Stories and Strategies from Real Life: 11/11/16

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Some of the best learning happens when you read stories about real people and real companies. Read them for ideas, for lessons, and inspiration. This week’s stories and strategies from real life are about Wells Fargo, Whole Foods, Newell Brands, Tome, and Apple.

From D. Charles Galunic: Wells Fargo Misread its Own Culture

“Corporate leaders are responsible for both the company culture the firm proclaims and that which really exists.”

From Jena McGregor: Whole Foods is the latest company to drop this unusual CEO arrangement

“The company announced that John Mackey, its founder, will run the upscale supermarket by himself, ending an arrangement where he shared the helm with longtime Whole Foods executive Walter Robb. Facing lower commodity prices and competition from both mass market grocery stores upping their foodie game and upstarts like Blue Apron or Amazon Fresh — the company reported a 2.6 percent decline in comparable store sales in its most recent quarter — the board decided it was time for a more ‘streamlined structure,’ Robb said in an investor conference call. He will step down as co-CEO at year’s end.”

From Dale Buss: How a Consumer Goods CEO Built a Post-Merger Executive Team

“CEOs face all kinds of challenges when it comes to forming and maintaining an effective and cohesive leadership team. Trying to do so as the result of a merger during slack U.S. economic conditions is one of the most challenging situations of all.”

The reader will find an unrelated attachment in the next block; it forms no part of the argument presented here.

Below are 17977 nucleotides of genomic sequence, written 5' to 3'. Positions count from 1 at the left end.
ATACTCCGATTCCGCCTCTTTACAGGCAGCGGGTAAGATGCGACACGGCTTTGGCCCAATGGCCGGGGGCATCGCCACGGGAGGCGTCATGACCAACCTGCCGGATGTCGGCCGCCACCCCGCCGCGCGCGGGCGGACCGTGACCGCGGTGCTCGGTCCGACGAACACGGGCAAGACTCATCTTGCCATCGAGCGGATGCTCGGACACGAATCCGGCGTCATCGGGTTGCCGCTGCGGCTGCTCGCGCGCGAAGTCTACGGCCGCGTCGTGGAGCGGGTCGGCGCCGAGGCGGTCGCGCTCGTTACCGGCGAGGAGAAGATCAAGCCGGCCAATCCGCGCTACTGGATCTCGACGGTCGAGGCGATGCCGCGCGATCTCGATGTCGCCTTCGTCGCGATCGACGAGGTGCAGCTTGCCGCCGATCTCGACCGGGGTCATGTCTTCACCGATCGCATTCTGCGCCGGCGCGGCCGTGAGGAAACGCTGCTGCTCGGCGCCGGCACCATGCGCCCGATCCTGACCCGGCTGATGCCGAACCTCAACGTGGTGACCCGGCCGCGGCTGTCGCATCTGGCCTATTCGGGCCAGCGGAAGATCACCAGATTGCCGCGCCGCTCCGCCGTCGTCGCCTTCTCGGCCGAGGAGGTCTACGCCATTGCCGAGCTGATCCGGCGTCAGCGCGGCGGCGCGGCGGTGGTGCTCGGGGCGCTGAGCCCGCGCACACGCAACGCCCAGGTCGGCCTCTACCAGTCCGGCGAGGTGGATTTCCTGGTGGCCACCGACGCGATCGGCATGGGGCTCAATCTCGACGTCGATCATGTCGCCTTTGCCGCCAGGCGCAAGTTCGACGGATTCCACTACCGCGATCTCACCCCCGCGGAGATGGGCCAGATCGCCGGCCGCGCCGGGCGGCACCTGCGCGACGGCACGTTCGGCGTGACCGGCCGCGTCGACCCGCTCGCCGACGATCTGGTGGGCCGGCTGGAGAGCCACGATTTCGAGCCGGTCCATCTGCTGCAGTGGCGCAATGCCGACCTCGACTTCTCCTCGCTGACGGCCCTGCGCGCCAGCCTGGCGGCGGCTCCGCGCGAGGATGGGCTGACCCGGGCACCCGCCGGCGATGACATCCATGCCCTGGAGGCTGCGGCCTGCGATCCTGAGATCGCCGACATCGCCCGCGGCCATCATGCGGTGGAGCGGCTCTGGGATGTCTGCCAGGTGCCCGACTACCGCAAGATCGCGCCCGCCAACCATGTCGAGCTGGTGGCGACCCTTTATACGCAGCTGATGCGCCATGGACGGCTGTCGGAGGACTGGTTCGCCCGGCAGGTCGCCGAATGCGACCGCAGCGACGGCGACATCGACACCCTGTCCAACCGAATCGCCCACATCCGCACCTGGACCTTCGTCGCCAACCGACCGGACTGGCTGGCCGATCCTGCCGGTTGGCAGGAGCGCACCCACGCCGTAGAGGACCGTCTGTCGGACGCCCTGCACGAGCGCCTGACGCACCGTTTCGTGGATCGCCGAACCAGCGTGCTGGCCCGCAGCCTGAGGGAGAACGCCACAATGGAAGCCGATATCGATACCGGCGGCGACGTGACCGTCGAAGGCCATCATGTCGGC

From Frankk Witsil: Michigan entrepreneur adding to the Internet of things

“Jake Sigal, the founder and CEO of Tome, is helping to create the Internet of things. To put it simply, the Internet of things — IoT in tech-speak — is the complex concept that everyday objects have network connectivity, putting them on the path to automation and artificial intelligence. Tome — pronounced like home but with a T — helps devices talk to each other using apps”

From Troy Wolverton: Apple out of touch with both fans and average consumers

“Apple is looking more and more like it’s lost its way. Revenue and earnings are falling. Sales of all its major products are in decline. Numerous individual products are getting long in the tooth, waiting years for updates. Even for products that are getting refreshed, the updates are underwhelming.”

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